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Identifying numerators leads to
x = (A + B)x 2 + (2B + C)x + (A + 2C).
This equation must be identically true, so we ¬nd (identifying powers of x) that
A+ B =0
2B + C = 1
+ 2C = 0
A
Solving this system, we ¬nd that A = ’2/5, B = 2/5, C = 1/5. So
’2/5 (2/5)x + (1/5)
x dx
= dx + dx
x+2
x 3 + 2x 2 + x + 2 x2 + 1
’2 1 2x 1 dx
= log |x + 2| + dx + dx
x2 + 1 x2 + 1
5 5 5
’2 1 1
= log |x + 2| + log |x 2 + 1| + arctan x + C.
5 5 5
You Try It: Calculate the integral
1 dx
.
x 3 + 6x 2 + 9x
0

You Try It: Calculate the integral
dx
.
x3 + x



7.3 Substitution
Sometimes it is convenient to transform a given integral into another one by means
of a change of variable. This method is often called “the method of change of
variable” or “u-substitution.”
208 CHAPTER 7 Methods of Integration

To see a model situation, imagine an integral
b
f (x) dx.
a
If the techniques that we know will not suf¬ce to evaluate the integral, then we might
attempt to transform this to another integral by a change of variable x = •(t). This
entails dx = • (t) dt. Also
x = a ←’ t = • ’1 (a) x = b ←’ t = • ’1 (b).
and
Thus the original integral is transformed to
• ’1 (b)
f (•(t)) · • (t) dt.
• ’1 (a)

It turns out that, with a little notation, we can make this process both convenient
and straightforward.



Y
We now illustrate this new paradigm with some examples. We begin with an
inde¬nite integral.
FL
EXAMPLE 7.8
AM

Evaluate

[sin x]5 · cos x dx.
TE



SOLUTION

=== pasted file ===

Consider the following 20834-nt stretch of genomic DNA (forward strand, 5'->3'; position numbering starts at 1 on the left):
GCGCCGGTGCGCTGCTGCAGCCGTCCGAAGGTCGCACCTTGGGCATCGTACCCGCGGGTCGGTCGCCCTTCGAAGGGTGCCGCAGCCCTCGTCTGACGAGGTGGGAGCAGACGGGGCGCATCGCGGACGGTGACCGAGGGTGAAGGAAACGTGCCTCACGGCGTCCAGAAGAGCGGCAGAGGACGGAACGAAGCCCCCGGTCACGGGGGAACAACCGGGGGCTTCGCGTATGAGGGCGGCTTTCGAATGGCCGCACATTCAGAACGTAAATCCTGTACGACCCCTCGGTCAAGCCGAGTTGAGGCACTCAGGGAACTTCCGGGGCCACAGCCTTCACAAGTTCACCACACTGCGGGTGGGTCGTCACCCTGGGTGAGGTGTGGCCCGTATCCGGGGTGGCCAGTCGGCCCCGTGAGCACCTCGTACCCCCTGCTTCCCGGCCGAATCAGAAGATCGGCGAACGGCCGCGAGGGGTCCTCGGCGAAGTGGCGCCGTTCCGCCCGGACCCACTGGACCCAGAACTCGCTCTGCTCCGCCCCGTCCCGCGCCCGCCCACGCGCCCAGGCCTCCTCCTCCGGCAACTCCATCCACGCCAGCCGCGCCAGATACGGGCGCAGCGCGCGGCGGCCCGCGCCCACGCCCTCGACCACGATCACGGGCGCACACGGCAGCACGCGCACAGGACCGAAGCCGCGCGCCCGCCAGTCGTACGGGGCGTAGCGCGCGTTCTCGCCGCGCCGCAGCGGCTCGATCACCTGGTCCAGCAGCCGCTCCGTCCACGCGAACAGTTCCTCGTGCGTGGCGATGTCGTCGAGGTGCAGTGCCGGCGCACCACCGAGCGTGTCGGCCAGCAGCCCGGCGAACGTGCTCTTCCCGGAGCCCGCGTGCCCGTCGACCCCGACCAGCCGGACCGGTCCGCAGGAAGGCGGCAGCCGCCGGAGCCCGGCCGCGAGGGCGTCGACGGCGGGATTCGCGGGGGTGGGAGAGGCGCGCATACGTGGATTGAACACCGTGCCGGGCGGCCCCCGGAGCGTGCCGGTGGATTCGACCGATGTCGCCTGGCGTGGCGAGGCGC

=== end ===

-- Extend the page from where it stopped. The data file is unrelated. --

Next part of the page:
On looking at the integral, we see that the expression cos x is the derivative
of sin x. This observation suggests the substitution sin x = u. Thus cos x dx =
du. We must now substitute these expressions into the integral, replacing all
x-expressions with u-expressions. When we are through with this process, no
x expressions can remain. The result is

u5 du.

This is of course an easy integral for us. So we have
u6
[sin x] · cos x dx = u du = + C.
5 5
6
Now the important ¬nal step is to resubstitute the x-expressions in place of
the u-expressions. The result is then
sin6 x
[sin x] · cos x dx = + C.
5
6
209
CHAPTER 7 Methods of Integration

Math Note: Always be sure to check your work. You can differentiate the answer
in the last example to recover the integrand, con¬rming that the integration has
been performed correctly.
EXAMPLE 7.9
Evaluate the integral
3
2x x 2 + 1 dx.
0

SOLUTION
We recognize that the expression 2x is the derivative of x 2 +1. This suggests
the substitution u = x 2 + 1. Thus du = 2x dx. Also x = 0 ←’ u = 1 and
x = 3 ←’ u = 10. The integral is thus transformed to
10 √
u du.
1
This new integral is a bit easier to understand if we write the square root as
a fractional power:
10
2 · 103/2 2
10 u3/2 103/2 13/2
du = = ’ = ’.
1/2
u
3/2 3/2 3/2 3 3
1 1

You Try It: Evaluate the integral
5 dx
.
x · log |x|
3

Math Note: Just as with integration by parts, we always have the option of ¬rst
evaluating the inde¬nite integral and then evaluating the limits at the very end. The
next example illustrates this idea.
EXAMPLE 7.10
Evaluate
π/2
cos x
dx.
sin x
π/3

SOLUTION
Since cos x is the derivative of sin x, it is natural to attempt the substitution
u = sin x. Then du = cos x dx. [Explain why it would be a bad idea to let
u = cos x.] We ¬rst treat the improper integral. We ¬nd that
cos x du
dx = = log |u| + C.
sin x u
210 CHAPTER 7 Methods of Integration

Now we resubstitute the x-expressions to obtain
cos x
dx = log | sin x| + C.
sin x
Finally we can evaluate the original de¬nite integral:
π/2
π/2 cos x
dx = log | sin x|
sin x
π/3 π/3

3
= log | sin π/2| ’ log | sin π/3| = log 1 ’ log
2
1
= ’ log 3 + log 2.
2
You Try It: Calculate the integral
3 t dt
.
(t 2 + 1) log(t 2 + 1)
’2




7.4 Integrals of Trigonometric Expressions